Estimates of the displaced now range upward from 500,000, or 10 percent of the population, with two-thirds of them out of the country. It is as though the population of California were suddenly homeless, penniless and frightened, spread out across the United States.

In this part of El Salvador, a 90-minute bus ride northeast of the capital, the Army has just completed a four-day sweep against suspected guerrilla camps. "Some of the refugees from that action are now coming in," said David de Jesus Bonilla, director for 15 years of San Vicente's branch of Caritas.

Bonilla showed with little pride the eight open-ended sheds the church has put up to house more than 700 refugees. The sheds have walls of latticed bamboo, faced with clay by the refugees, who live two families to a dirt-floored room, about 15 feet square. Juana Gabriela Portillo, 50, and toothless, has two narrow beds for her family of nine, and four of them sleep on the ground.

They left the village of La Esperanza, near Tecoluca, last August when the guerrillas came through, and even though the Army has declared the region clear of rebels, "we can't go back there," she said. "They took our clothes, the pots and pans even, and they told us never to come back. I was very scared."

When the guerrillas first rose against El Salvador's rulers in the early 1970s, "they weren't violent. If the people didn't want to join them, they were very polite," recalled the Rev. Rene Valle, priest of San Esteban Catarina. "But many resisted and many were 'ears'--government spies--and finally the boys began to shoot also."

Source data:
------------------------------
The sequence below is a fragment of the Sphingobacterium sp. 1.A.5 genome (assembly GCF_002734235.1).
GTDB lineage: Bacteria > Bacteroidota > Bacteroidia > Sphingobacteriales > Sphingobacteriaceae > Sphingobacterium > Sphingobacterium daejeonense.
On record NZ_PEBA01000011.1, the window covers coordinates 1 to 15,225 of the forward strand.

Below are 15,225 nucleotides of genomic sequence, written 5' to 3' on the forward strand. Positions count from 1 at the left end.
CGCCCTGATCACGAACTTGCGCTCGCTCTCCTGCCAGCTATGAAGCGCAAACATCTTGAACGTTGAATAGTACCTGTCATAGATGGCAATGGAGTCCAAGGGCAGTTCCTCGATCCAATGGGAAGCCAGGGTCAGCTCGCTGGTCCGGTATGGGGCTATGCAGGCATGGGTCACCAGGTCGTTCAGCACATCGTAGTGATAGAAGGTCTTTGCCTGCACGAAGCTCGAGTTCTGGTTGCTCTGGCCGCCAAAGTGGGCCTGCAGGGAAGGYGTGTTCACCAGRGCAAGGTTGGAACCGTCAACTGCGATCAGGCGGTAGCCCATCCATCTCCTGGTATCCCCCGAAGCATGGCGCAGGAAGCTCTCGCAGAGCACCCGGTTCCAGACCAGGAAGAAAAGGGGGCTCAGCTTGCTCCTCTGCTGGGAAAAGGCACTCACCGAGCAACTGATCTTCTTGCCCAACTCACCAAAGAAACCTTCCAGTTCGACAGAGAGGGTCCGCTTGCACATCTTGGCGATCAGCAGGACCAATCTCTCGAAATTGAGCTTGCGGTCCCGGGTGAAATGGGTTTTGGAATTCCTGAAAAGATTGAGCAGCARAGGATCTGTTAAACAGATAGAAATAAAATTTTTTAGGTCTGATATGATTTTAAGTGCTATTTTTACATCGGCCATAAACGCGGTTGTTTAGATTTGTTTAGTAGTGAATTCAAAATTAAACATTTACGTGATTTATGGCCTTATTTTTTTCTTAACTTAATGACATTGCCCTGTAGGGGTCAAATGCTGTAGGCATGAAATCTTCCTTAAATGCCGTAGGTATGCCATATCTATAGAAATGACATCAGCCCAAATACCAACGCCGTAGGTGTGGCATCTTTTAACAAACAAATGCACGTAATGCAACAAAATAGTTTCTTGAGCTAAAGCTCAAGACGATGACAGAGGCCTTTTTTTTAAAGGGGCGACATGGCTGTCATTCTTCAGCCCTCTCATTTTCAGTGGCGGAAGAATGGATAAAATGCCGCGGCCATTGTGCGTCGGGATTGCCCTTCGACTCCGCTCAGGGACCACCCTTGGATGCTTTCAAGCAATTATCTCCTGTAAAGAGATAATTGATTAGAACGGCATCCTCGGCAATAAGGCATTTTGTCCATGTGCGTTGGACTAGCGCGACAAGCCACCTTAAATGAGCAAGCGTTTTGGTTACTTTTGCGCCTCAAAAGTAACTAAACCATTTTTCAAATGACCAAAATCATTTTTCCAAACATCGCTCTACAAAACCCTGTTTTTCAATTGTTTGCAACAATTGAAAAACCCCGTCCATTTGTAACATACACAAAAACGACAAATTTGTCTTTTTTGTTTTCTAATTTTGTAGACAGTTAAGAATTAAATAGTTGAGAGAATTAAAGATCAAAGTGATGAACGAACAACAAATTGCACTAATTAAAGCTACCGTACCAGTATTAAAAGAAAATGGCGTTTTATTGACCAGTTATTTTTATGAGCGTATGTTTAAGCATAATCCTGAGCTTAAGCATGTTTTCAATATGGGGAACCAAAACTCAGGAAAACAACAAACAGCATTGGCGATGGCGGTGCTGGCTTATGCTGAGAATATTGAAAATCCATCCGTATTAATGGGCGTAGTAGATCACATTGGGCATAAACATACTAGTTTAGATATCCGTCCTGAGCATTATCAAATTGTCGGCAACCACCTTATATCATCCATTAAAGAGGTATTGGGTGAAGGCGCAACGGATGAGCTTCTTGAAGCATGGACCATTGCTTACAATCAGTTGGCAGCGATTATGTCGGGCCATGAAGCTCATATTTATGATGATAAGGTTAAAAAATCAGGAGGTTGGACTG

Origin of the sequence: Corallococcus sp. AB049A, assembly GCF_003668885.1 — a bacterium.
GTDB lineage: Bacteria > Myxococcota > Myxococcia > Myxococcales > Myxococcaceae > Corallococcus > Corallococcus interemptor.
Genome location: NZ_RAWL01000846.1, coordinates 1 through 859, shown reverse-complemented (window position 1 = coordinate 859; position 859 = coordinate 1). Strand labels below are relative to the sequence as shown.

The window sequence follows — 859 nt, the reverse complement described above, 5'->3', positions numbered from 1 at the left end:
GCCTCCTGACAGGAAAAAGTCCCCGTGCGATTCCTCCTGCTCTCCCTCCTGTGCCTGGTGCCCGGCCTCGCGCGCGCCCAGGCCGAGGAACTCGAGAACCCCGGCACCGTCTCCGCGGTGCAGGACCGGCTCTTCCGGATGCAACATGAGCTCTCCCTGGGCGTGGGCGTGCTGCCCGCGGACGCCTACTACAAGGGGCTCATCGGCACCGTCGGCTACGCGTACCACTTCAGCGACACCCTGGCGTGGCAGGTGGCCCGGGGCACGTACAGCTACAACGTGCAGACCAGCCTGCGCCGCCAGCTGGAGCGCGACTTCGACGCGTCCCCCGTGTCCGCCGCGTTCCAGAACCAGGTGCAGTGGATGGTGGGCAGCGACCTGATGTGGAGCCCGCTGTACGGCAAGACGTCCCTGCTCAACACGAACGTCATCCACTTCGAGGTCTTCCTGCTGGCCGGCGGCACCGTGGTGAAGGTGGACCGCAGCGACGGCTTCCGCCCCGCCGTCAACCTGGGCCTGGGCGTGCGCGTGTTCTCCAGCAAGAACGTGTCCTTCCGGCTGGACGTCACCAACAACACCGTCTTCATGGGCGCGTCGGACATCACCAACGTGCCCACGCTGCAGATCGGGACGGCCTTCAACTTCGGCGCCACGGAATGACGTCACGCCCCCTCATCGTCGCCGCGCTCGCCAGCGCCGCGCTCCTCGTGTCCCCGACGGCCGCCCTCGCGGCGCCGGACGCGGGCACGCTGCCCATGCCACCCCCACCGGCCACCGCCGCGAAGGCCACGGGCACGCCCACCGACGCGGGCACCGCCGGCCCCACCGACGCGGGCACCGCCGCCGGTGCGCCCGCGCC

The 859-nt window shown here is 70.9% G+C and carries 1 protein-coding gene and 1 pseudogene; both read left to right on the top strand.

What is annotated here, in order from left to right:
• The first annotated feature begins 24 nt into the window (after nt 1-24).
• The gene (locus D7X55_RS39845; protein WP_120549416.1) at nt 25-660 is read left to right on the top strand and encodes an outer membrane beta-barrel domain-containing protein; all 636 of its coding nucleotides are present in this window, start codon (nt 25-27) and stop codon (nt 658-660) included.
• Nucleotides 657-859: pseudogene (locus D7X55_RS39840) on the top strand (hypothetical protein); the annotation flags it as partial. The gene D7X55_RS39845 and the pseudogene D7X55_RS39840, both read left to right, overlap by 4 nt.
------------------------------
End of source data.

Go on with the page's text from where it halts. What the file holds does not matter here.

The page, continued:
Valle came here in August 1979 when his predecessor, the Rev. Napoleon Macias, was gunned down as he turned from the altar after mass. "Yes, he had gotten involved in politics. We still aren't sure which side killed, there was no investigation. There never is," said Valle.

After that shooting, many residents left here for San Salvador, fleeing the right-wing terrorists they blamed for it, he continued. Their homes were occupied by refugees from rural areas who were fleeing the guerrillas.

In the huge, filthy courtyard of what once was a large and probably elegant home, a tin roof shelters a labyrinth of 30 or so dark, tiny rooms partitioned from each other by sheets of cardboard. Smoky cooking fires burn on makeshift clay stoves and naked toddlers sit dully in the corners. "Come in, come in, sit down," says a woman. "See how nice it is now that we have the walls."

Dr. Carlos Roberto Navarrete works long hours at Caritas' clinic in San Vicente, treating worms, skin troubles, dysentery, tuberculosis and other diseases of the poor. He has worked here six years, and he said the number of people who are brought in with severe mental problems has increased 25 percent during the last two years.

"There is so much fear, and when they lose everything it's hard to cope," Dr. Navarrete said. The walking wounded are easy to spot, wandering through every town laughing at nothing, arguing with ghosts and living on handouts from people not quite as badly off as they. The hopeless cases rarely come to doctors, he added.

In front of the cardboard wall where Antonio Martinez sits gazing at nothing much, there is a small cement slab with an ornate little cross, draped with plastic flowers. Under the slab lies the body of a neighbor's son. "We carried him out the night we left," murmured Martinez. "He was a good boy."